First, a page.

Unsupervised Neural Network Learning via an Algorithmic Lens

Lecture / Panel
For NYU Community

Speaker: Chinmay Hegde, Rice University

Abstract: The tremendous success of deep learning in applications compels us to revisit its theoretical foundations. While an overarching rigorous theory for deep learning algorithms remains elusive, recent breakthroughs may pave the way towards such a theory. However, these results primarily have focused on the supervised setting, which typically relies on the availability of abundant, pristine, labeled training data. 
I will first describe several new theoretical results for neural learning algorithms for the unsupervised setting. Our approach rests on two key ideas: (1) the learned representations often themselves obey conciseness assumptions (such as compositionality, sparseness, and/or democracy), and (2) datasets often obey certain natural generative modeling assumptions. Our results can be viewed as formal evidence that (shallow) networks are indeed unsupervised feature learning mechanisms, and may shed insights on how to train larger stacked architectures.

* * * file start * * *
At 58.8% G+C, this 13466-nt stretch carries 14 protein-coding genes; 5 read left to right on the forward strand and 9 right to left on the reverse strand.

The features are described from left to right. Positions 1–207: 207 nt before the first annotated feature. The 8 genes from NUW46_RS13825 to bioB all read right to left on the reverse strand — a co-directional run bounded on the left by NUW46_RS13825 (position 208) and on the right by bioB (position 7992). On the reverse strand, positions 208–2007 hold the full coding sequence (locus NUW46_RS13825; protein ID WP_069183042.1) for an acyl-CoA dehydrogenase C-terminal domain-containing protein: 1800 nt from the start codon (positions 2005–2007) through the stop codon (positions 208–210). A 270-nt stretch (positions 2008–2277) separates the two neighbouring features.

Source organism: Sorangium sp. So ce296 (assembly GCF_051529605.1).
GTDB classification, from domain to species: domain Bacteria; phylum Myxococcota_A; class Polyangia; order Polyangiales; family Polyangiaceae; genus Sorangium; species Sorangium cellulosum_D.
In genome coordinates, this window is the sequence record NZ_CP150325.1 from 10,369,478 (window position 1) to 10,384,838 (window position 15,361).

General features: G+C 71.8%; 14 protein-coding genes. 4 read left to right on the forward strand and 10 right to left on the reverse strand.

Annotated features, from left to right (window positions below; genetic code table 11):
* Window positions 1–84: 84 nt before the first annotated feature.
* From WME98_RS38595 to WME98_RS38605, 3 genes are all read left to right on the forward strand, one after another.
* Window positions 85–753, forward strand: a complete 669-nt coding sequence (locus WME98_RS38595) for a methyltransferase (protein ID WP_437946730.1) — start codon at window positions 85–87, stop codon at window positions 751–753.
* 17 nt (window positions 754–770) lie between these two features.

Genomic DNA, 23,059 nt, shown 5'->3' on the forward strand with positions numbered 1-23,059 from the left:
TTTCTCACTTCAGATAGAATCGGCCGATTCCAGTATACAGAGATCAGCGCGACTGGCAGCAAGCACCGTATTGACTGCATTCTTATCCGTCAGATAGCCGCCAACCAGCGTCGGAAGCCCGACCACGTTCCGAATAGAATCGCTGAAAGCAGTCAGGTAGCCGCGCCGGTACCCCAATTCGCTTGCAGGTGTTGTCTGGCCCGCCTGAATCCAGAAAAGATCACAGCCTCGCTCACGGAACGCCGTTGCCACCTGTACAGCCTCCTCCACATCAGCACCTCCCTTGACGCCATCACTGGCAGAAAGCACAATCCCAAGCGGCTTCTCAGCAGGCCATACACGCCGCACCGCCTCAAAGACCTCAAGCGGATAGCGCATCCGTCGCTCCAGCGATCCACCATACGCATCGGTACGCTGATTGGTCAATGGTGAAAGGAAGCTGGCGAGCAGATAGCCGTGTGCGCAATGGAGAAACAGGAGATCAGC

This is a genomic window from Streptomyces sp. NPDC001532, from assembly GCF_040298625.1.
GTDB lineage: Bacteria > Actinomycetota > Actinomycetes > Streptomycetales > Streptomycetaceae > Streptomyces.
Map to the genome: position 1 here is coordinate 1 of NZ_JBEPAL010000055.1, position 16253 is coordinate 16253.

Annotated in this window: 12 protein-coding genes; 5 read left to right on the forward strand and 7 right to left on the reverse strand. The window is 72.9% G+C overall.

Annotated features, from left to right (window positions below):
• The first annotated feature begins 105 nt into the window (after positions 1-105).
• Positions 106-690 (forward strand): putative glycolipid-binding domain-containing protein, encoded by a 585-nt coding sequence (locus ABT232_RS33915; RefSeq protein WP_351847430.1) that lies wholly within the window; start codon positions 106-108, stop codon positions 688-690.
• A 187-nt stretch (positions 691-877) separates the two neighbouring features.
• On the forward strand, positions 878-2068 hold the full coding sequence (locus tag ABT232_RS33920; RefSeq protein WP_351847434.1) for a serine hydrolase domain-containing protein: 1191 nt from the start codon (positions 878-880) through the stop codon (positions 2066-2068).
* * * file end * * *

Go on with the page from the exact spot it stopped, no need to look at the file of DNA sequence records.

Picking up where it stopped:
I will then describe an approach for unsupervised learning that succeeds in the setting of limited, coarse, unlabeled data. Our approach rests on a new generative modeling architecture, together an associated training algorithm, that is explicitly physics-aware. We demonstrate this approach in an application in computational material science, and show its benefits over the state of the art.

About the Speaker: Chinmay Hegde is with the Electrical and Computer Engineering at Iowa State University in Ames, IA, where he has been an assistant professor since Fall 2015. His research focuses on developing fast and robust algorithms for machine learning and statistical signal processing, with applications to imaging, transportation analytics, and materials informatics. Before coming to Ames, Chinmay received his PhD at Rice University, and was a postdoctoral associate in CSAIL at MIT. He is the recipient of multiple awards, including best paper awards at ICML, SPARS, and MMLS; the Budd Award for Best Engineering PhD Thesis in 2013; the NSF CRII Award in 2016; the Warren Boast Undergraduate Teaching Award in 2016, the Boast-Nilsson Award for Educational Impact in 2018; and the NSF CAREER Award in 2018.